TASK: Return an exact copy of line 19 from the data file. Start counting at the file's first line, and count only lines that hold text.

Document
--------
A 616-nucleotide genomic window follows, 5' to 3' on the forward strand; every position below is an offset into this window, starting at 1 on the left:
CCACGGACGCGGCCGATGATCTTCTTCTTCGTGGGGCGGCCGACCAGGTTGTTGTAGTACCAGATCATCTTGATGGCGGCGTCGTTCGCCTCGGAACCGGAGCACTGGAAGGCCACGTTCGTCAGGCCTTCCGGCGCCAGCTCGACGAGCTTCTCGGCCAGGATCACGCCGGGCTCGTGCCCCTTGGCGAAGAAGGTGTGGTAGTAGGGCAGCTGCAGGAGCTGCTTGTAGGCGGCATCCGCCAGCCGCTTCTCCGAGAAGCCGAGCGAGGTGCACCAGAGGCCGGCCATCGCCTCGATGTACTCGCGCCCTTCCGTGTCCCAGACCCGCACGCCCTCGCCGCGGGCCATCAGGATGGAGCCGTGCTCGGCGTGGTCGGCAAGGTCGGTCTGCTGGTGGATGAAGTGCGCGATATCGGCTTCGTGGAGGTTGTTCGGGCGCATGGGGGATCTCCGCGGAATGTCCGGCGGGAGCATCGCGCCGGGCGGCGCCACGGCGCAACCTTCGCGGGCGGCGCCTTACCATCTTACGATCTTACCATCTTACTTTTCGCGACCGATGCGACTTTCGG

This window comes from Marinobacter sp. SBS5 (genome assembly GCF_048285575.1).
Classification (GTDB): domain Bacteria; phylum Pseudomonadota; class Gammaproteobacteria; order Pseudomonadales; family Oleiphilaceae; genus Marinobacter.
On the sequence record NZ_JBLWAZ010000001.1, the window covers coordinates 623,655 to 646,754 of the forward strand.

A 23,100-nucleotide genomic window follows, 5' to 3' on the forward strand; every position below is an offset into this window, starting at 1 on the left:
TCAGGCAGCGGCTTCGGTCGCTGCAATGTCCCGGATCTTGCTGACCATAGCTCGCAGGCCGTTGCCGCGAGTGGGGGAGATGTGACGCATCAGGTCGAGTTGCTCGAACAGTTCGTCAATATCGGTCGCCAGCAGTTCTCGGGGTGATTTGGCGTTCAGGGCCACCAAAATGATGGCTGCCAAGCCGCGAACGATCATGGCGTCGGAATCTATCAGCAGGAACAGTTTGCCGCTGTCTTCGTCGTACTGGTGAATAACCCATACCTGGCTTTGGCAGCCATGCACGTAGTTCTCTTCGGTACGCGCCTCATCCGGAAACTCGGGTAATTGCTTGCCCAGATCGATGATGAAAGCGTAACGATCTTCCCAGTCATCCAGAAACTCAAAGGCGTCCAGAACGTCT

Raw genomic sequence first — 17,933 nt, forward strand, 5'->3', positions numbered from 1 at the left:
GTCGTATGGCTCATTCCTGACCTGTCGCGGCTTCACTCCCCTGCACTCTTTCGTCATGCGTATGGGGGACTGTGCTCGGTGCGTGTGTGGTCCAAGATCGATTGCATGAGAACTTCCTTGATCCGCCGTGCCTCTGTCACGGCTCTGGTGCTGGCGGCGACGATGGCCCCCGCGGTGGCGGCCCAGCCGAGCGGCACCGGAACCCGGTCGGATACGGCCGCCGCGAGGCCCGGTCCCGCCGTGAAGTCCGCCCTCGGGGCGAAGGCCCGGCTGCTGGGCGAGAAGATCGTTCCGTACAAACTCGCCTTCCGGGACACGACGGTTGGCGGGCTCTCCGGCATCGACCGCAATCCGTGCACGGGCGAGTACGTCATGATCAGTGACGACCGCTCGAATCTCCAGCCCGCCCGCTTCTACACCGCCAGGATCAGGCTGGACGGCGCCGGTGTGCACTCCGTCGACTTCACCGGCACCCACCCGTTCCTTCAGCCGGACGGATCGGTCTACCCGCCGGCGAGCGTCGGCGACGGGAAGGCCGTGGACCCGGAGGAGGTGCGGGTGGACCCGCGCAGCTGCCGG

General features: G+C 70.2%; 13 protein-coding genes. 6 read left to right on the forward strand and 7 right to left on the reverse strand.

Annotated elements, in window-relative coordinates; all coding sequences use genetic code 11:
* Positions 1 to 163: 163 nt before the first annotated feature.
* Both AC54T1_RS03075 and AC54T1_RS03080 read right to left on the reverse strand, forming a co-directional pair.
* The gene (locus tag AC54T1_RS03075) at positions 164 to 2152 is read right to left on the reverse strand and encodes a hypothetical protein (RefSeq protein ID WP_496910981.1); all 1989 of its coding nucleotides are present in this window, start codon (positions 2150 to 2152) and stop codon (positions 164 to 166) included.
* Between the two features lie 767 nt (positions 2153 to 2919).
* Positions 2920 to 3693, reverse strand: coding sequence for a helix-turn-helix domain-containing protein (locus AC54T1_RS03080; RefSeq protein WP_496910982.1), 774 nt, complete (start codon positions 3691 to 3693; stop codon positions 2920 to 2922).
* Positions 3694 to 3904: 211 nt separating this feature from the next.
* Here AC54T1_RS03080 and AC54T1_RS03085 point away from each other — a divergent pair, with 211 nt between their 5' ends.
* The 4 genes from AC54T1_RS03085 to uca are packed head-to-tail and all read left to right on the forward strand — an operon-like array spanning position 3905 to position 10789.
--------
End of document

* The 4 genes from AC54T1_RS03085 to uca are packed head-to-tail and all read left to right on the forward strand — an operon-like array spanning position 3905 to position 10789.